Charles Mack Seaborn, a friend of the appellant Griffin's, testified that on the night of the murder, he, his brother-in-law, Griffin and the co-indictee Phillips were at Griffin's home and that Griffin and Phillips were discussing Toole's carrying large quantities of money, stating that they were going to "try to get him, try to get the money"; and that they had previously tried but "they missed him or something to that effect." When he left Griffin and Phillips were changing into dark clothes and he saw Griffin putting an orange and maroon ski mask a .32 caliber revolver and some gloves into a bag.
The remarks made by the appellant to the witnesses Arnold and White were not a confession, but merely incriminating statements. Thus Code 38-420, which requires that a confession be corroborated, is not applicable here as contended.
We conclude therefore that the foregoing evidence was sufficient to establish the appellant's guilt.
2. The enumeration complaining of failure to charge the law of alibi is improperly before this court.
This question was not raised either in the appellant's motion for new trial or his amended motion for new trial, and the record shows that no objection was made at the conclusion of the trial court's charge to the jury.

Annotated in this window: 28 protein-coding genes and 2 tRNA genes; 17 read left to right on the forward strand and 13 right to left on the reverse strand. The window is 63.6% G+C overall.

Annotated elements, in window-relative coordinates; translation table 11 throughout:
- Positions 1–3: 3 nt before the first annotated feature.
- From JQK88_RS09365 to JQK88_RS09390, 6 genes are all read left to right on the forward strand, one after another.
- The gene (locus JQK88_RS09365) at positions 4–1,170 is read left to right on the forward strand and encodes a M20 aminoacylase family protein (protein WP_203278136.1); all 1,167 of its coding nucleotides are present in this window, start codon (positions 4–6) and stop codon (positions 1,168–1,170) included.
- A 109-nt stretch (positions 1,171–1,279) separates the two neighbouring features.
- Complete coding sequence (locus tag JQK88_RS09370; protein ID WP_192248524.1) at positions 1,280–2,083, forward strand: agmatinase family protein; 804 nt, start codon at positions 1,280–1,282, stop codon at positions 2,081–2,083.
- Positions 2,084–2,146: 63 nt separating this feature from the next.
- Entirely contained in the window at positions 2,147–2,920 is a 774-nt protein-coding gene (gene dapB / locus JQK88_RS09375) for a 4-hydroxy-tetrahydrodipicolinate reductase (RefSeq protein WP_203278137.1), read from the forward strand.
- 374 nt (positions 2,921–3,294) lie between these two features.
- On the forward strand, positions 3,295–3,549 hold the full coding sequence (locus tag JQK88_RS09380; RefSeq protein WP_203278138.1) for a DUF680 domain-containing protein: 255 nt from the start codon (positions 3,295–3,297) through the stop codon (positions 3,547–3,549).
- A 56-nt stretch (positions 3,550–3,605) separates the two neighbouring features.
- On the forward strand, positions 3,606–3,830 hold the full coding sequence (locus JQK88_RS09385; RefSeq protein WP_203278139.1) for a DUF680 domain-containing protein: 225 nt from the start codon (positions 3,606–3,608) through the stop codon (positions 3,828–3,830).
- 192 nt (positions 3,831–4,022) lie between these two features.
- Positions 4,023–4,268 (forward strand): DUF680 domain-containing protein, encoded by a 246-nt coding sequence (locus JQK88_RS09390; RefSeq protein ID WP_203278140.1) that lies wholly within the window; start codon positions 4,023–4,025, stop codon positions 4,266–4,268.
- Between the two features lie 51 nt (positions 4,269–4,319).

"Enumerated errors which attempt to raise for the first time questions which were not raised in the trial court present nothing for decision. See Watson v. State, 227 Ga. 698, 699 (182 SE2d 446) and cit.; Patterson v. State, 228 Ga. 389, 390 (185 SE2d 762) and cit." Stevens v. State, 228 Ga. 621 (1) (187 SE2d 281).
Accordingly, this enumeration is not maintainable.
3. The final enumeration is that the trial court erred in charging that intent "may be presumed when it is the natural and necessary consequence of an act." It is contended that this is in conflict with Code Ann. 26-605, and that therefore it is a misstatement of the law, highly prejudicial, and relieves the state from proving intent beyond a reasonable doubt.
This contention is not valid.
Code Ann. 26-605 provides: "A person will not be presumed to act with criminal intention, but the trier of facts may find such intention upon consideration of the words, conduct, demeanor, motive, and all other circumstances connected with the act for which the accused is prosecuted." (Ga. L. 1968, pp. 1249, 1269).